For middle class families in the Philippines today, the dizzying pace by which food prices soar is not just something to read about in newspapers with the disinterest of the unaffected. It isn’t just the marginal families who are reeling; everyone is.
While broadcast and print media have been keen on monitoring how the unprecedented rise in the price of basic commodities has led to various degrees of hunger and malnutrition among the poor, it appears that the hardships being suffered by other segments of the population are not controversial — and, ergo, not profitable — enough to earn much media mileage. Apart from the occasional random interviews of people on the street, there is little interest in the plight of the middle classes except how many have given up the daily use of their private vehicles in favor of public transportation in response to the jaw-dropping prices of gasoline and diesel. But it goes more deeply than that.
Eighteen years ago, during the administration of Cory Aquino when the country was being rocked by one attempted coup d’etat after another, five thousand pesos (P5,000.00) could fill up a small room with supermarket stuff. I know, I remember distinctly, because in 1990 when a friend arranged a blind date between me and the man whom I would marry a year later, I had to beg off because my mother insisted that I accompany her to the supermarket. With the frequency of coup d’etats, she thought it smart to shop for canned food and other supplies that could last us for at least six months. And so we did. The bill was a little over P5,000.00 and what we brought home filled the car — backseat included — and, after unloading, filled the entire space under the stairs — a space equivalent to a small room or a large pantry. What does P5,000.00 buy these days? Six to seven grocery bags of food stuff and household supplies.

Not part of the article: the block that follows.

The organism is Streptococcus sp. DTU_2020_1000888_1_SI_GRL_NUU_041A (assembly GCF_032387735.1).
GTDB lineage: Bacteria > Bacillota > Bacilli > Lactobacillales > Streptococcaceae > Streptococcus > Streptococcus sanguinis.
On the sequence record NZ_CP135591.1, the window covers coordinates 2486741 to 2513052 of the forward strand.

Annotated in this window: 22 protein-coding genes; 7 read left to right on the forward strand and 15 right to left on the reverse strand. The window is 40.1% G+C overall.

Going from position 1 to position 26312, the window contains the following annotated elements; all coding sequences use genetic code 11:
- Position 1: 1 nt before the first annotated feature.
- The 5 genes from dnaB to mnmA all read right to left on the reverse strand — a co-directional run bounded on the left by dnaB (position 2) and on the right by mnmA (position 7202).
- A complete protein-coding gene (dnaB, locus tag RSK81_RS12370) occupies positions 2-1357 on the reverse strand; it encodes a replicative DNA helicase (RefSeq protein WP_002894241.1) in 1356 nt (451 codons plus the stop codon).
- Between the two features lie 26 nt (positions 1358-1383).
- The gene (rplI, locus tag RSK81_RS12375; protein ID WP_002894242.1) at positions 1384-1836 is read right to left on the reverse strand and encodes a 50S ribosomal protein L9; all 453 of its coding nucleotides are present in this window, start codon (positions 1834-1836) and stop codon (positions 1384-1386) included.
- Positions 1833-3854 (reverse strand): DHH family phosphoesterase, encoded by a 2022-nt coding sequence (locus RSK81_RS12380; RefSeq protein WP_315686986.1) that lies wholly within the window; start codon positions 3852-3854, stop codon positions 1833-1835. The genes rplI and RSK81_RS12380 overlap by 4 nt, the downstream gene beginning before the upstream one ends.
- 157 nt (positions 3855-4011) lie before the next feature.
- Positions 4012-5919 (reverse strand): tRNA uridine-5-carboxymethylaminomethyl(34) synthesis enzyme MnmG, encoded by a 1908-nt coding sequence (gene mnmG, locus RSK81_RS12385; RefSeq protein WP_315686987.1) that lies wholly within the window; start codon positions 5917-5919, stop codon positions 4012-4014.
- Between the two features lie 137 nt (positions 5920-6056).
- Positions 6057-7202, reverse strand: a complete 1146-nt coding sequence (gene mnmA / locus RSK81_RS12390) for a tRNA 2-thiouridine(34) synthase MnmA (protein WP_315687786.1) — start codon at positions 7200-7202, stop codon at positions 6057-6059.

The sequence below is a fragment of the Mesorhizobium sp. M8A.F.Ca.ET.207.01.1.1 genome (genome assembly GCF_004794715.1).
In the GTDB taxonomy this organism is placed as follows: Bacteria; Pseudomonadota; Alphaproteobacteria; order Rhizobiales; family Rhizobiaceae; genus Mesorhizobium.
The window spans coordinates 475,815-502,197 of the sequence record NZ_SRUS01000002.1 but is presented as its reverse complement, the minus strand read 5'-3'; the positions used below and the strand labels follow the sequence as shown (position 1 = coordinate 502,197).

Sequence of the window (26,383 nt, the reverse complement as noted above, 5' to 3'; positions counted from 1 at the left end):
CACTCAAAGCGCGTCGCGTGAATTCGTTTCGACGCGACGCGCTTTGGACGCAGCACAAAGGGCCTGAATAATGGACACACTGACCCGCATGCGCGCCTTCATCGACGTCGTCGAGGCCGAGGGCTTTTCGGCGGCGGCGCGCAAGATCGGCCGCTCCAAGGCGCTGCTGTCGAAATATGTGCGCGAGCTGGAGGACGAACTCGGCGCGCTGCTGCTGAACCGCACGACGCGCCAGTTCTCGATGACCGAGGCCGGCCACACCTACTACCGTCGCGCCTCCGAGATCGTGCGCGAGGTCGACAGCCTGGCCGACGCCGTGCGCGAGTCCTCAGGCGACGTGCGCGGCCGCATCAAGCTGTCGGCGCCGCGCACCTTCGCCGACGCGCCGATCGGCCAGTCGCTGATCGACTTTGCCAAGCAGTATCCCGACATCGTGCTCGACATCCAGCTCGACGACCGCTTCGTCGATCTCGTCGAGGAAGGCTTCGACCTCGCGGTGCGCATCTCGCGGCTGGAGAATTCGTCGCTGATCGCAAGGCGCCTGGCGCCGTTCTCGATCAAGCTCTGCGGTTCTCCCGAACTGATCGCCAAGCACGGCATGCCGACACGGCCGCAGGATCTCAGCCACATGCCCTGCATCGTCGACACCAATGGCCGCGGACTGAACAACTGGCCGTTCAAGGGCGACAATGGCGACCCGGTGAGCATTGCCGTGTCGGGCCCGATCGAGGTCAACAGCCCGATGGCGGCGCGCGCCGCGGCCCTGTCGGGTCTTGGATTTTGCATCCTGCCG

In 2003 when I decided to quit lawyering and Speedy became the sole breadwinner of the family, a kilo of pork shoulder cost ninety pesos. Vegetables were cheap and we lived with a weekly food budget of five hundred pesos. Even before the rice crisis hit early this year, a kilo of pork rump already cost more than twice as much and vegetables were hardly cheap. Today, it isn’t just the price of agricultural products that seem to go up non-stop. Everything has — from canned milk to laundry detergent to bath soap to toilet paper. Five hundred pesos won’t last two days in a household of six.
Five hundred pesos. That’s about eleven dollars (US$11) based on the current exchange rate. For those living in the First World, a daily food budget of US$11 might sound more than reasonable but in a country where middle management professionals earn an average of a thousand dollars (US$1,000.00) — before taxes — per month, it isn’t easy. The Philippines has the second highest electric power rates in Southeast Asia. The cost of education is jaw-dropping. Sam will start college next school year and one of the schools she is considering is the College of St. Benilde. The tuition? Forty-five thousand pesos (P45,000.00) or a thousand dollars per trimester — trimester! And that excludes books, daily transportation and food, and, if necessary, cost of board and lodging somewhere near the school. You know how much my parents paid for my law school during the 1980s? Around seven hundred pesos (P700.00) per semester.
Where all this leads to, I do not know. I’m wondering if there will be a re-classification of socio-economic brackets as the middle class grows smaller and smaller while the poor continue to swell everyday. Those who belong in the middle class today might, in a decade, find themselves re-classified as marginal families. Meanwhile, the percentage of wealthy people remains the same — ten percent of the population. And that figure has hardly changed in the last four hundred years.